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with Elissa Washuta

Something that makes you smile

The last thing that made me smile was something awful. Someone told me a secret last night—he had done a bad thing—and I smiled. I said that I was sorry, that I didn't mean to smile, but—I couldn’t finish the sentence. This morning, I have the rest of the sentence: but it becomes funny, after a while, to remember what it was like to carry myself from one crisis to the next, feeling like I was about to split in two. I did, and to my surprise, there was a geode in there, crystals where I expected rot.

A confession

I had a hard time making happiness with other people so I had to buy it. This is why I own a big house and live in it alone.

The last thing you wrote

An email in which I had to revise, as usual, my overuse of “thank you.”

Your favourite city

That’s complicated.

What you’d place in a time capsule

I own a time capsule, actually, that I took out of a wall with a hatchet. In it, I had placed the final paragraph of The Road by Cormac McCarthy, a book I didn’t really like but had just read when I was asked to place something in the time capsule for future generations of people working at the literary nonprofit where I was an intern. It was around 2009, Seattle. Back then, I couldn’t imagine I’d live long enough for a future generation to spring up around me. I was going to be murdered in my sleep by a man I loved, or drink myself to death, or be disappeared from the sidewalk by one of the men who would call to me in the night when I walked from the bus stop to my apartment. And then, seven years later, the building was about to be demolished, and I rescued the time capsule by swinging the rusted blade into the drywall. What I hadn’t remembered was that I had written it on the back of a map, which would prove to be an oracle when I left Seattle for the place centered within the map’s square folds: Ohio, a place I had never been or had even thought about, just the center of a page. I thought I would die in Seattle, youngish. Now I am growing oldish in Ohio. Now the paragraph is beginning to make sense to me:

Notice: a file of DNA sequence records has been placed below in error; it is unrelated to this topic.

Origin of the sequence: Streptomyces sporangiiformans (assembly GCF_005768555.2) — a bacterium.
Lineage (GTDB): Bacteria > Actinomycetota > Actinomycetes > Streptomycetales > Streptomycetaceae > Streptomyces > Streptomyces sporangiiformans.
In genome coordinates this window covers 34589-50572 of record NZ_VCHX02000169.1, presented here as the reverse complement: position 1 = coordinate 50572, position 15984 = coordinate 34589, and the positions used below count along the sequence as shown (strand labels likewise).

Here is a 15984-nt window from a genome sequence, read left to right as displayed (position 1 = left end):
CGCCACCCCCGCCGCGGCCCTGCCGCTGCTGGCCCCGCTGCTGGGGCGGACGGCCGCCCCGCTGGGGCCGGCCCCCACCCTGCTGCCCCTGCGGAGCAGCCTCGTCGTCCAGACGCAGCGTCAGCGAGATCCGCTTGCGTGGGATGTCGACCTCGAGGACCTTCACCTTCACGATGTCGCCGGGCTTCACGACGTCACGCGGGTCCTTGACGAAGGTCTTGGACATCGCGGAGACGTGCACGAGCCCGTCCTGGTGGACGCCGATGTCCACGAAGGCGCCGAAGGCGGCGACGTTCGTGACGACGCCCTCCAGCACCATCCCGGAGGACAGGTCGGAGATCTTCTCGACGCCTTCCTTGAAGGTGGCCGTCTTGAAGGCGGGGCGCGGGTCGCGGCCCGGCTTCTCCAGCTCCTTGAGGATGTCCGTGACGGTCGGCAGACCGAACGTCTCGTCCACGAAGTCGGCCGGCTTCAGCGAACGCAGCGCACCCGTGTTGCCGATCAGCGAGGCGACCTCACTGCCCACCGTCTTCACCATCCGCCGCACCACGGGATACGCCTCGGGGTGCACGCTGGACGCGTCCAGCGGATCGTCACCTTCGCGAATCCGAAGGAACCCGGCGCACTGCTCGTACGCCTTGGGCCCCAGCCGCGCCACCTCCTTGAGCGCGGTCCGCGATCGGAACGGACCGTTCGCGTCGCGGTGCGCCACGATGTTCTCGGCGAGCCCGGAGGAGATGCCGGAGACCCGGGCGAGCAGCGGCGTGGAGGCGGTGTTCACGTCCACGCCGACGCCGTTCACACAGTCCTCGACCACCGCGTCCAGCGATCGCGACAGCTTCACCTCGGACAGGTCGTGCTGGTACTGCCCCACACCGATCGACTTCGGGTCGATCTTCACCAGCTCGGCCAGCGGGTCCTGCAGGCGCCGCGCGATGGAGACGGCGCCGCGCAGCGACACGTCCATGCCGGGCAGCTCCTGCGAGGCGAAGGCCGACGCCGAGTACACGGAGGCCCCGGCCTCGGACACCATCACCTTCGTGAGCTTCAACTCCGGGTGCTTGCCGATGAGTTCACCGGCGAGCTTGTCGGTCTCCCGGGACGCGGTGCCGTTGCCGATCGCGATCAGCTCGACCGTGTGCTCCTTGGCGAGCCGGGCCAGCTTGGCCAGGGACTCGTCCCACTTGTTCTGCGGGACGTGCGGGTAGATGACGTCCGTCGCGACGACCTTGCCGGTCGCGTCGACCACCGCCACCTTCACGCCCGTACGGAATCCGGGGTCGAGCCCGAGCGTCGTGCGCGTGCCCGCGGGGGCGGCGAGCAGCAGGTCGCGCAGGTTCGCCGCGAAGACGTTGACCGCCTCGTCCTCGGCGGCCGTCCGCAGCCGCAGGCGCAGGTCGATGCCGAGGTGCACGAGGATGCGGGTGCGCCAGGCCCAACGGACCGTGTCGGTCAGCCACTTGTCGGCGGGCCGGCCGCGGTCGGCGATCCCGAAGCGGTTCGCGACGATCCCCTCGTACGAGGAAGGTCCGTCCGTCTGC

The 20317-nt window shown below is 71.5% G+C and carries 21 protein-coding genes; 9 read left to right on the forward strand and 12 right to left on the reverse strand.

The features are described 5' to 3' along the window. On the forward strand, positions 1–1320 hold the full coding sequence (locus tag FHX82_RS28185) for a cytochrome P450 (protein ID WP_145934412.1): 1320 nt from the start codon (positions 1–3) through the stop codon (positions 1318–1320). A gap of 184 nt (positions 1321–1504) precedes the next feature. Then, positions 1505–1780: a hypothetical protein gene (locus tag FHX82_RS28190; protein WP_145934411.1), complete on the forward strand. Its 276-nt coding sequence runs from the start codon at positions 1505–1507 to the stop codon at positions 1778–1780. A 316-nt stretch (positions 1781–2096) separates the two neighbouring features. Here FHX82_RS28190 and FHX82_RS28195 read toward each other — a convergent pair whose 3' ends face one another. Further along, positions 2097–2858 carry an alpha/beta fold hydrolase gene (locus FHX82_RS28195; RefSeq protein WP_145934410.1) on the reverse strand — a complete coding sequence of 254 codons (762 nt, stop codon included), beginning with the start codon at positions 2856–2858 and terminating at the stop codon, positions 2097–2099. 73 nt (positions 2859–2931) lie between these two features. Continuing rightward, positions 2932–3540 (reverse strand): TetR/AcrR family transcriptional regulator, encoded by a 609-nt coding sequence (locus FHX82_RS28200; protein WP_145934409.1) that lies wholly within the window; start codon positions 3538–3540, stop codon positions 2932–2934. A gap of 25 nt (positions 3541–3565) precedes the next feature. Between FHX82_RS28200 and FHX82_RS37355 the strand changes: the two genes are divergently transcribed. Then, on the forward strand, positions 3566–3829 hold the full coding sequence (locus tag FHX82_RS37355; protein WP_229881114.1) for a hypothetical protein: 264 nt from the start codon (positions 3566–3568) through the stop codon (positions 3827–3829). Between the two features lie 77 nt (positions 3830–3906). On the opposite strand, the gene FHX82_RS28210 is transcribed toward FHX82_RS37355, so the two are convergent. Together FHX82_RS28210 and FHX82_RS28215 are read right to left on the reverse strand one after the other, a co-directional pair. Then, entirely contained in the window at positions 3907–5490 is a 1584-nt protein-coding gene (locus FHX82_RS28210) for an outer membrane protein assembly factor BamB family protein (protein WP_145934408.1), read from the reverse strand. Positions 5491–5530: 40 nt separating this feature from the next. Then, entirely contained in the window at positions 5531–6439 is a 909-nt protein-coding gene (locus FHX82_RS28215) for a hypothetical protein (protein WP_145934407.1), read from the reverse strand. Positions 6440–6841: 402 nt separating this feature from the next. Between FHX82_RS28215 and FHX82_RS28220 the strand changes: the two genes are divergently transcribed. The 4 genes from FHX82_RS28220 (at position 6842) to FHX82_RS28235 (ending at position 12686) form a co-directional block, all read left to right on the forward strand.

“Once there were brook trout in the streams in the mountains. You could see them standing in the amber current where the white edges of their fins wimpled softly in the flow. They smelled of moss in your hand. Polished and muscular and torsional. On their backs were vermiculate patterns that were maps of the world in its becoming. Maps and mazes. Of a thing which could not be put back. Not be made right again. In the deep glens where they lived all things were older than man and they hummed of mystery.”

Elissa Washuta is a member of the Cowlitz Indian Tribe and a nonfiction writer. She is the author of two books, Starvation Mode and My Body Is a Book of Rules, named a finalist for the Washington State Book Award. She has received fellowships and awards from the National Endowment for the Arts, Artist Trust, 4Culture, Potlatch Fund, and Hugo House, and now she lives in Ohio, where she works as an assistant professor of English at the Ohio State University.